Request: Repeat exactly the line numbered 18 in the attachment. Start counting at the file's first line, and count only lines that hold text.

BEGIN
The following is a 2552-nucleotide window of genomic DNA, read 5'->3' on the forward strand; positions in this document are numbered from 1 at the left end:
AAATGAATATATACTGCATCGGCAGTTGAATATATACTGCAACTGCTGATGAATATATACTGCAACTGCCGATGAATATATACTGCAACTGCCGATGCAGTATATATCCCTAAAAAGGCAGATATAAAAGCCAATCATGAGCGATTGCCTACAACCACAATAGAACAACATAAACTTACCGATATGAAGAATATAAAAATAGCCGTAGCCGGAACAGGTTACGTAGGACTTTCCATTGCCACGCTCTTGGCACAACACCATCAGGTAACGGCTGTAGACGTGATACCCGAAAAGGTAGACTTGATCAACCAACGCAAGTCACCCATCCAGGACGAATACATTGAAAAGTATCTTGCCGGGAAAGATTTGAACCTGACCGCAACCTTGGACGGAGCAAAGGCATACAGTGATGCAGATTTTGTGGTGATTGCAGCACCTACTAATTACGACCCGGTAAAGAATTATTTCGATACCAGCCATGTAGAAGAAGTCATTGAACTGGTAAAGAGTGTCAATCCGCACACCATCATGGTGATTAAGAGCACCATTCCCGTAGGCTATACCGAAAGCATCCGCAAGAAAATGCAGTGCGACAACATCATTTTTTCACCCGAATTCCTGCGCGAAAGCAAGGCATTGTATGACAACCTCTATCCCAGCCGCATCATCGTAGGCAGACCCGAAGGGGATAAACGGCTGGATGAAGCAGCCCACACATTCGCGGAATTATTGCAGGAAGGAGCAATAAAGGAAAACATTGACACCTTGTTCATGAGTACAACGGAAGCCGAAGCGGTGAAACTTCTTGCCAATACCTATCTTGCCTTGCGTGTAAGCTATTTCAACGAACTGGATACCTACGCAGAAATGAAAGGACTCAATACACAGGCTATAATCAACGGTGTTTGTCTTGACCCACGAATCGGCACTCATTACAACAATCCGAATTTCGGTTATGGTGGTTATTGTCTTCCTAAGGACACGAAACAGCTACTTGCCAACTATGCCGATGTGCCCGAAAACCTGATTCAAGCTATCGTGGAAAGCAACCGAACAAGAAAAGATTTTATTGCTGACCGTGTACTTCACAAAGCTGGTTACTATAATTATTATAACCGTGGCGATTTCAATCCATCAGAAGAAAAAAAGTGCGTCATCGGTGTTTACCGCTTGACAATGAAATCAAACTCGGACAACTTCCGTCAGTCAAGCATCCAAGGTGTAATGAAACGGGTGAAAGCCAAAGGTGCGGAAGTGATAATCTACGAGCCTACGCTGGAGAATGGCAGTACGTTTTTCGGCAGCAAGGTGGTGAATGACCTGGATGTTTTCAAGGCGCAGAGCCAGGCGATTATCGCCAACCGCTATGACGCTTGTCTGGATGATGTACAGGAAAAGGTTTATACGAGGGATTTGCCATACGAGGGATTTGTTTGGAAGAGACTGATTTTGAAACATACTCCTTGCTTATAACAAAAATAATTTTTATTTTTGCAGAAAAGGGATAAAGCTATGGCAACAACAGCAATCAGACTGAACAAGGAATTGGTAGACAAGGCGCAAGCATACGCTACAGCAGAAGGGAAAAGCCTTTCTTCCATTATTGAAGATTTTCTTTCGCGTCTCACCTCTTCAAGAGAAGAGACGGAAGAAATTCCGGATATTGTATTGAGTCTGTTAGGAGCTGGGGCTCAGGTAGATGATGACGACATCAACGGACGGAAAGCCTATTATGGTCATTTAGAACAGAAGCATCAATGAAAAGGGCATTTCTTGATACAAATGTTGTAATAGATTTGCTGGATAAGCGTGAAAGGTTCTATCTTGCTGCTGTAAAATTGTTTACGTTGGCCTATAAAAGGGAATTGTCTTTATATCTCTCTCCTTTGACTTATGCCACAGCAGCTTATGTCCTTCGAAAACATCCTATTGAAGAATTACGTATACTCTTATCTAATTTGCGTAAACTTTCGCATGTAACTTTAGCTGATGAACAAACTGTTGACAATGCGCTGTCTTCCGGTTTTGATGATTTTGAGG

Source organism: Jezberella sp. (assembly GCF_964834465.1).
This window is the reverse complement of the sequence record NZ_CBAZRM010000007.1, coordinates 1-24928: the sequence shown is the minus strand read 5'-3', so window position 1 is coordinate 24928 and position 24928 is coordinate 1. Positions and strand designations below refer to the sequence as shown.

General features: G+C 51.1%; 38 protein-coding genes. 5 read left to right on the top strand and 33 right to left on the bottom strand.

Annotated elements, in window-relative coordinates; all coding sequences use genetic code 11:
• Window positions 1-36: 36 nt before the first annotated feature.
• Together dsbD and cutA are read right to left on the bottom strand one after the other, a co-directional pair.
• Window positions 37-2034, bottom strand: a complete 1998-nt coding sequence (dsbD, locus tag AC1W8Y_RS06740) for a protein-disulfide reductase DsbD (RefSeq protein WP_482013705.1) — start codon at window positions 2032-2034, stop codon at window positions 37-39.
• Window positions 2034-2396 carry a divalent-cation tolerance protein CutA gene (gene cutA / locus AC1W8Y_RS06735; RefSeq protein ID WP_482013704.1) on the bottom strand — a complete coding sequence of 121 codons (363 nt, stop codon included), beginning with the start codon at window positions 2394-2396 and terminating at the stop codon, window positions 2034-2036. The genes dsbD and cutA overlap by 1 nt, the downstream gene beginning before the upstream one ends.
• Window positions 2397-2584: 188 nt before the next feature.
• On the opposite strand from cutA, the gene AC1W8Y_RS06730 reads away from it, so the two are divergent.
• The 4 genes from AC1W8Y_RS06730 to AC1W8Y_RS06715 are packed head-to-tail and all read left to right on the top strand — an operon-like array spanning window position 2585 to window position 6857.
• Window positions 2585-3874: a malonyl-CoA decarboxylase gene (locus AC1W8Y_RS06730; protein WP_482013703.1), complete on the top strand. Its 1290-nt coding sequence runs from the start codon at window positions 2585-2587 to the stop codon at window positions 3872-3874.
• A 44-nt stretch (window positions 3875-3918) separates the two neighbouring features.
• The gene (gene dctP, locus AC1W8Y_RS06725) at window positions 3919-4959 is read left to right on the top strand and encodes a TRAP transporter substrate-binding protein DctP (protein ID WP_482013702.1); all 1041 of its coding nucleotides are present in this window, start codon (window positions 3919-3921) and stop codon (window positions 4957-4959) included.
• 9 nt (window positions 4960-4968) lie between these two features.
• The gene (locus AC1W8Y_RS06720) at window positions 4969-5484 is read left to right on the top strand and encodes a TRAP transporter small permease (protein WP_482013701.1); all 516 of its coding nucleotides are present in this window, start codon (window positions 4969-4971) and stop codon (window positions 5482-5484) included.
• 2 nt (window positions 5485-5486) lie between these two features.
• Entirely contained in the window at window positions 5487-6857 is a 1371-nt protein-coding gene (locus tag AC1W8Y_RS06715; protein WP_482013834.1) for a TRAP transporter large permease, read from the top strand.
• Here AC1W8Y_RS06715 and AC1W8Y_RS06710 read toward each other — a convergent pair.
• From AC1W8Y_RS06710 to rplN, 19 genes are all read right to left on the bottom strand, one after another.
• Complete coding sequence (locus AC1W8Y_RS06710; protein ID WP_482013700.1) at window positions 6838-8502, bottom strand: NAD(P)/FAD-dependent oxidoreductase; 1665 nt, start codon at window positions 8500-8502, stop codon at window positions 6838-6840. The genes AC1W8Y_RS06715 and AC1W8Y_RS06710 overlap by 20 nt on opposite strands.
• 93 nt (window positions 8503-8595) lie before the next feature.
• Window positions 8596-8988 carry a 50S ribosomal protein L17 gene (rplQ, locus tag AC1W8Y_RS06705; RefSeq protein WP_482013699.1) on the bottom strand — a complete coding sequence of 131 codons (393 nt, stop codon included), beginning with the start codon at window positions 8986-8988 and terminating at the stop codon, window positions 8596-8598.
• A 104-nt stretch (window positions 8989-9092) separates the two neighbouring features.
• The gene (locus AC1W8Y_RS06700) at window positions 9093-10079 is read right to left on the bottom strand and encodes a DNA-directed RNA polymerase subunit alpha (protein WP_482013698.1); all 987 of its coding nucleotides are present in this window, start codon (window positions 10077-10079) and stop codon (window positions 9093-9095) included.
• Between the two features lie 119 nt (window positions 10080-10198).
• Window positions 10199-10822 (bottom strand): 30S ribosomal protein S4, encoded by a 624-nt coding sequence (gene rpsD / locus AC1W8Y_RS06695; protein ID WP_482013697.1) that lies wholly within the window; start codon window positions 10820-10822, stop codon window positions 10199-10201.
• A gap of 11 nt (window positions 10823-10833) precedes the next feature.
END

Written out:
• The gene (locus AC1W8Y_RS06720) at window positions 4969-5484 is read left to right on the top strand and encodes a TRAP transporter small permease (protein WP_482013701.1); all 516 of its coding nucleotides are present in this window, start codon (window positions 4969-4971) and stop codon (window positions 5482-5484) included.